“I’m gonna be a werewolf? Like, changing under the moon, chasing down people, allergic to silver kind of werewolf?”
“Those are just stories. This… this is the reality.” She held up her hand, and muscles moved under her skin like water. Soft black fur grew from her fingers, and her nails swelled to canine claws as he watched. Then she stretched her hand, like she’d had a cramp, and everything slid back to a human hand, just as if it had been made to do so.
“Jesus,” Joey said.
She picked up his hand, set the tea aside, and brought his hand to her breast. He breathed in sharp, but she held his hand in place.
“You do it,” she said.
“Just do it.”
He stared at his hand, his rough, dark hand on her moon-pale breast and the nut-brown swell of her nipple. He concentrated, thought about what he’d just seen, and felt his thumb joint slide back along the bone of his wrist. He thought claws, and his nails narrowed, squeezing in on themselves. It was like moving muscles he’d never thought to move before; they obeyed just like any other part of his body. He slid his hand lower, caressing her breast with a half-turned paw, the beginnings of awareness stirring in his groin, before jerking his hand back out of her grasp.
“What?” she asked.
“Those things in the bar– The snakes and the crocodiles–”
“Alligators. No crocodiles in North America. At least, none at Cloud Eight.”
“You’re going to make me into one of them. They were mindless creatures.”
She looked impatient. “Don’t be silly. You fell into a nest–water moccasins, mostly. But I’m not one of them, and you aren’t either. Individually they’re not so bad, but in a mob… well. You saw.”
“What were you doing there, then?”
She shrugged. “I am a swamp fox. I can go anywhere I like, including into their dens, and they don’t care to stop me. You… you were a tasty morsel, an unfamiliar trespasser. But you become a shifter in and of yourself, apart from me, and they won’t want anything to do with you. I promise–they won’t even recognize you.”
He thought about this and nodded. “What have you made me into?”
“I told you–I shared my magic with you when I changed you. It’s in your bones and your hair and your skin and your blood now. For a short while, you can be anything you want to be, like a young tree can be bent to a new shape. You pick a form soon, one form, and that will be all you can become, forever.”
“I don’t have to be a rat, then.”
She shook her head. “No. I don’t recommend it, considering how many things eat rats. Don’t have to be a fox either.” She drew the edge of the quilt away from him. “Haven’t you ever wondered what it would be like to change what you are? To make things smoother, or stronger, or… bigger?”
“Never had a problem in that department,” he said, a touch of machismo in his voice.
“I don’t doubt it,” she purred. “In any case, whether you pick a shape to take or not… I hope you’ll at least try it while you have the ability to do so. Not many people get the chance.” She moved closer to him, her eyes moving over him with evident pleasure. “And I would so love to show you how; I rarely have the chance, either, to share pleasure with another like myself.”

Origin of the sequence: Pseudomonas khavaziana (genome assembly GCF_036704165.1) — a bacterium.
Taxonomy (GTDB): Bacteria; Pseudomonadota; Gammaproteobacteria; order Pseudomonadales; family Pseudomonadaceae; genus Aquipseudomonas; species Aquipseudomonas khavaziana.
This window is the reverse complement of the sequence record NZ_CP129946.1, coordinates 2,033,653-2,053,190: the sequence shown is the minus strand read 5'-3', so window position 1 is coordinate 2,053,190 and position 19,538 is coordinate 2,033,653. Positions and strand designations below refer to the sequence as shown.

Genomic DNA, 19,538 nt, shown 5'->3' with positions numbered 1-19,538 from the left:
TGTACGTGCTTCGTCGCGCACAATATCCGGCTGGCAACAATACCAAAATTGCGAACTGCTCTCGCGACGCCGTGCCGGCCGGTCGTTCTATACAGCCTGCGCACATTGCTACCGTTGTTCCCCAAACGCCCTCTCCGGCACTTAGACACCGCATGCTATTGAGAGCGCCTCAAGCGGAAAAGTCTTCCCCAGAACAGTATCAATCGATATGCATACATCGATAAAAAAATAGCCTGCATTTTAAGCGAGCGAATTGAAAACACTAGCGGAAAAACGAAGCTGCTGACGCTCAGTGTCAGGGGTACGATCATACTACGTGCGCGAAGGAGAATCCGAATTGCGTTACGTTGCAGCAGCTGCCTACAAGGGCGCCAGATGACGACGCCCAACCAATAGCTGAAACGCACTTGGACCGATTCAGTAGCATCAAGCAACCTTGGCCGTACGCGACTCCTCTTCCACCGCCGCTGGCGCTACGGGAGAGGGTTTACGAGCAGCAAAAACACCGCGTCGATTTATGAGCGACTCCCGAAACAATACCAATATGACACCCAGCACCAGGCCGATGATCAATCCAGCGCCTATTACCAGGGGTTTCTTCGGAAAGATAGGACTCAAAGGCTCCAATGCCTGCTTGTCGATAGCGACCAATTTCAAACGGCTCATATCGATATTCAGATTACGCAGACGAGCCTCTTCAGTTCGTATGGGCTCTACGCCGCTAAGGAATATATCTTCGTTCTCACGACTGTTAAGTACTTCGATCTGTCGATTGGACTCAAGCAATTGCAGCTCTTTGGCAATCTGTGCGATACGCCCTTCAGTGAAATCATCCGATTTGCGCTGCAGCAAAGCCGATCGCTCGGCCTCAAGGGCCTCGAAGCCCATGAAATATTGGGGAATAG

He let her pull the blanket back. Her fingers trailed up his tattooed arms, past the Celtic knot cuffs around his wrists, the twisting briers, the sash with his military information, the phases of the moon, the runes that appeared in his dreams. She ran the pads of her fingers over the paw prints that trailed down his chest, around a Leo symbol. She pressed her chest to his and kissed his throat, and he shivered as she traced a trail of black, feline spots down his spine and across his shoulder blades.
“There’s more to you than there appears on the surface,” she observed.
“That’s true of anyone.”
“Some more so than others.”
He sighed deep and tilted his head back, baring his throat. She nibbled along the soft skin, mindless of the few days of scruff along his jaw. She smelled like honeysuckle and cool earth. He circled his arms around her waist and drew her close. It had been so very long, and the insanity that had engulfed him since the neon lights of the bar appeared in the darkness seemed to naturally lead here, to her, to her trembling breath and sharp nails. There was no propriety, no hesitation or demure guilt in her eyes as she pushed him back onto her bed and kicked the last folds of the quilt aside. She would take from him what she wanted, and laugh for joy in the morning without a thought…
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When the shapeshifter community of northern Arkansas is rocked by a string of disappearances, individuals aren’t the only ones in danger. The entire community’s way of life is in jeopardy, but this new threat brings some shifters together in ways they never expected. Alone, they are targets; together, they are strong. As they discover, the hardest part is finding the courage to let another in.